. win, and would have been ready to start in one day, when an order came from Maj. Smith to break up camp and return to Ft. Goodwin. I had gone to Camp Rigg to hurry up supplies when the order reached Maj. Blakeney, and when he marched back to Camp Rigg, I found my men with him. I immediately started for Ft. Goodwin to endeavor to get Col. Rigg to still send an expedition to Signal Mountain. The Colonel made an order for two companies to proceed to that place and operate against the Indians in conjunction with my command, and two days after left for Las Cruces, turning over the command of the Apache expedition to Maj. Joseph Smith, who found it impossible to fit out the expedition, owing to the excessive rains and consequent failure of some provision trains to arrive at the Fort. The streams were also swollen so that he feared it would be impossible to cross.

The expedition was, therefore, abandoned, to my great mortification and chagrin. I remained six days at the Fort and during that time Mr. McCannon returned from his expedition to the eastward in the search of another Black River. A portion of my men concluded to return to Ft. Goodwin and obtain employment; two enlisted, and two remained in the hospital and with the balance, numbering when I reached Camp Rigg 54 men, I started for home. The River Gila was swollen by the rains and difficult to cross, and we did not reach Camp Rigg until the third day after leaving Ft. Goodwin, a distance of 40 miles. Leaving Camp Rigg the next day, we reached the old camp at Pinal Creek in a day and a half, and then followed our trail back by Grapevine Springs to Salt River and up Tonto Creek to near its head. Crossing the dividing ridge a distance of about ten miles, we struck the east fork of the San Francisco about ten miles below our former camp on that stream, then followed down the Rio Verde or San Francisco. While passing down the east fork we shot at an Indian, but did not succeed in stopping him. About two hours after as we were passing along a rough and difficult trail on the side of a hill, and overlooked by a high cliff of rocks, some Indians attempted to annoy us by rolling rocks down the hill, and also shot a few arrows at us.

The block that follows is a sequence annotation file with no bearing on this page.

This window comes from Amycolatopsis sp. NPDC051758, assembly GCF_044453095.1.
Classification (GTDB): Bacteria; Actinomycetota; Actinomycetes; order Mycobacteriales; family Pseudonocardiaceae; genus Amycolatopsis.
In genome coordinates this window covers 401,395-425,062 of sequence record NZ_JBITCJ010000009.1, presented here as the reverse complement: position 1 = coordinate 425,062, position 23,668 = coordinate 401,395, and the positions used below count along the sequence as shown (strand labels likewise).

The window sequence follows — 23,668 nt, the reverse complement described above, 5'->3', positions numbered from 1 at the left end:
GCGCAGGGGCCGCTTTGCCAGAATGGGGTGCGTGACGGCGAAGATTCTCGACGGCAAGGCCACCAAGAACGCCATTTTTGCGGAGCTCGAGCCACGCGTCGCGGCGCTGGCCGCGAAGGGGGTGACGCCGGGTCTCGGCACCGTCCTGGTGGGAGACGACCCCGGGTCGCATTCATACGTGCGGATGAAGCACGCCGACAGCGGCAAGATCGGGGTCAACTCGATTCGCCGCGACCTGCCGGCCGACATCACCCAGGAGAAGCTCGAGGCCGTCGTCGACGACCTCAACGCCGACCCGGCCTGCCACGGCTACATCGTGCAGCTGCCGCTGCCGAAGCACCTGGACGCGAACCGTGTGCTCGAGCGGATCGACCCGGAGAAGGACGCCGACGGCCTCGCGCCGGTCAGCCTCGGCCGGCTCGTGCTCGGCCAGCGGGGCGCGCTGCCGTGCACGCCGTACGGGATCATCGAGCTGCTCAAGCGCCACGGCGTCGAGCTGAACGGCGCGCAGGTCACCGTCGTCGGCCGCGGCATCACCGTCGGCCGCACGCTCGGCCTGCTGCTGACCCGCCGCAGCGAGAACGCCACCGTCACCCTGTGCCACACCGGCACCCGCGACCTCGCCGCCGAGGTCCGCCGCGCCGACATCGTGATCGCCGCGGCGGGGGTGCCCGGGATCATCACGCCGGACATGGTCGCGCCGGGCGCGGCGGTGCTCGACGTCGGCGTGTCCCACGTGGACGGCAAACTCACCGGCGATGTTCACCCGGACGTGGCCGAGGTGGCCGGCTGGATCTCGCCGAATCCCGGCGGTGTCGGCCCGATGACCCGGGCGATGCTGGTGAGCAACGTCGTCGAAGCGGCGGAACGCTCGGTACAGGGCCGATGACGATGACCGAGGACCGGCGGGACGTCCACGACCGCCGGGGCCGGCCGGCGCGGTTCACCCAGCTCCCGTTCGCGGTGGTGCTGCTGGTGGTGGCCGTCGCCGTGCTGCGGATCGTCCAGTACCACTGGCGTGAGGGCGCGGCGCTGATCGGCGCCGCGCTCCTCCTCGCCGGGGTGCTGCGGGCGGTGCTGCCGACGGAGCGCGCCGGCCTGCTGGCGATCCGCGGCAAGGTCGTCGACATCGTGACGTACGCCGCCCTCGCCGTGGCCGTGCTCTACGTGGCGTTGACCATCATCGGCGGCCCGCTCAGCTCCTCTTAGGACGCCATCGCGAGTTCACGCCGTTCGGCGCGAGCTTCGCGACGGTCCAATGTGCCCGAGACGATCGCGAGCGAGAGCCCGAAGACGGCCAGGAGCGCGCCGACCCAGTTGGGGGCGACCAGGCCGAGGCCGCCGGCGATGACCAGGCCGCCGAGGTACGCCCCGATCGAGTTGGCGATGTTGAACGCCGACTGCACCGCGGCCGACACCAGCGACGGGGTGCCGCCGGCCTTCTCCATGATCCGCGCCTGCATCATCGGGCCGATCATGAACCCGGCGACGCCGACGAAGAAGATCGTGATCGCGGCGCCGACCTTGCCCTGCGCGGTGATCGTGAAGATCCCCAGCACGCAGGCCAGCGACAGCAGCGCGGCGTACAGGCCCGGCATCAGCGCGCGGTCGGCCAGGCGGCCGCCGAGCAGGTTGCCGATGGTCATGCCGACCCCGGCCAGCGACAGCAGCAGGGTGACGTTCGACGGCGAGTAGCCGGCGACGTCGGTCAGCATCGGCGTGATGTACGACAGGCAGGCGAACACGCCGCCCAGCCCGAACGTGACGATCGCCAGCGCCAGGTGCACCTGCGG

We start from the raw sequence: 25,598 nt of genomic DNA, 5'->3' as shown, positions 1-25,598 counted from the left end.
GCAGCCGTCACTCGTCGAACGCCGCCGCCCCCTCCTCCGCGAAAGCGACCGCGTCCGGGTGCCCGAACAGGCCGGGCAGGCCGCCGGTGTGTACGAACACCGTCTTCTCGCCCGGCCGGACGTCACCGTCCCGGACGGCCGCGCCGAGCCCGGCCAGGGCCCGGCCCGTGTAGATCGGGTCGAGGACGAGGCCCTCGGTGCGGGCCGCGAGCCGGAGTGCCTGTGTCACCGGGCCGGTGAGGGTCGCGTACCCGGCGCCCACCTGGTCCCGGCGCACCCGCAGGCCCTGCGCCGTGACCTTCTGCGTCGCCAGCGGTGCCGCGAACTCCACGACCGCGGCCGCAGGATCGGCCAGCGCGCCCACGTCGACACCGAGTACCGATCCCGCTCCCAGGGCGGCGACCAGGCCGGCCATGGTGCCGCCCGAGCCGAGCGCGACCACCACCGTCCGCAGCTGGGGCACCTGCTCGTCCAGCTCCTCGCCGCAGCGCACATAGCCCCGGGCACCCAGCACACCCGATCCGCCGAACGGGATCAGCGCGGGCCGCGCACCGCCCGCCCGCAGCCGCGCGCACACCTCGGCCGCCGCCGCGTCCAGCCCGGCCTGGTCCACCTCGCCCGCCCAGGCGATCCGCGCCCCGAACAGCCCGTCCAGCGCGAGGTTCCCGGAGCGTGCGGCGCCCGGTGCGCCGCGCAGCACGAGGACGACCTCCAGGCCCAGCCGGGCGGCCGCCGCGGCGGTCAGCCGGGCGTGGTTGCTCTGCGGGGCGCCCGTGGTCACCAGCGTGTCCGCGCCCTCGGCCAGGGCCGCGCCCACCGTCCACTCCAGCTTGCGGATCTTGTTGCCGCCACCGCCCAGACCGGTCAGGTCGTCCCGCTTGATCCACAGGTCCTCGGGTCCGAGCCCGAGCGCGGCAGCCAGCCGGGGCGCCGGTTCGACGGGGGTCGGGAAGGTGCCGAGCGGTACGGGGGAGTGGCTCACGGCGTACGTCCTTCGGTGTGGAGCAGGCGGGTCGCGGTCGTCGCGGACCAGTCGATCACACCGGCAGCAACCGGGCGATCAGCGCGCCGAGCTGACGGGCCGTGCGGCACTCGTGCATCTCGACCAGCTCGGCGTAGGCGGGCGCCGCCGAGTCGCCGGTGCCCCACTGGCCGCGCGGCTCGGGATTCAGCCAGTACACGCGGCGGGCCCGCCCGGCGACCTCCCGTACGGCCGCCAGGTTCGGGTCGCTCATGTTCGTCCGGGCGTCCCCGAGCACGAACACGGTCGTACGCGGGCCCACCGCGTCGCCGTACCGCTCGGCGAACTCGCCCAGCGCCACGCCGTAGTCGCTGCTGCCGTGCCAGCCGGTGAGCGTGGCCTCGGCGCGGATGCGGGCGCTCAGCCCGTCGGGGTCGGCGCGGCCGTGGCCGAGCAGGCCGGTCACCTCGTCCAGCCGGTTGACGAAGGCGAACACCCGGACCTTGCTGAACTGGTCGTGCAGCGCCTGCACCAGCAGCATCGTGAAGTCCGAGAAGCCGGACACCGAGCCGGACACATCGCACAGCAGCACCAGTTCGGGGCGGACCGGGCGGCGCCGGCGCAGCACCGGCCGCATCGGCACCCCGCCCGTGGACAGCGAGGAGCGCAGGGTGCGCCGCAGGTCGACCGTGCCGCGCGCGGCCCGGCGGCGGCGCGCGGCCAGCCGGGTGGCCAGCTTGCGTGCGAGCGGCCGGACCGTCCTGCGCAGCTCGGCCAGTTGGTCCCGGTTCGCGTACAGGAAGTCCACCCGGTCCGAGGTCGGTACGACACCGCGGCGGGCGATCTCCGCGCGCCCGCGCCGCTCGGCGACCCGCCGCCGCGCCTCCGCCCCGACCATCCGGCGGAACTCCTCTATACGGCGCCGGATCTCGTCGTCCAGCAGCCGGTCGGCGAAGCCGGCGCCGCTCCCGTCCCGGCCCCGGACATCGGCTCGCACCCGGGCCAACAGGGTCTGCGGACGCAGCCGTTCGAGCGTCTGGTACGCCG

None reached us, however, nor did any of the rocks reach the pack train as they intended. A few shots from some of our long range guns soon scattered the rascals and we passed without injury. We camped on the San Francisco and the next morning commenced the ascent of the mountain on this side of that river, following an old Indian trail, which proved a good one although pretty steep. in some places. On reaching the top, we struck across the smooth mesa to the Agua Fria ranch, which we reached on the third day from the San Francisco river, the 13th from Ft. Goodwin, and the 87th day from the day of starting upon the expedition.

“The whole country through which we have passed is covered with excellent grass. Water is plentiful for all ordinary purposes. In many places beautiful little valleys invite the farmer and ranchero to follow the occupation of their choice. We never found gold in paying quantities, and yet I cannot help thinking that there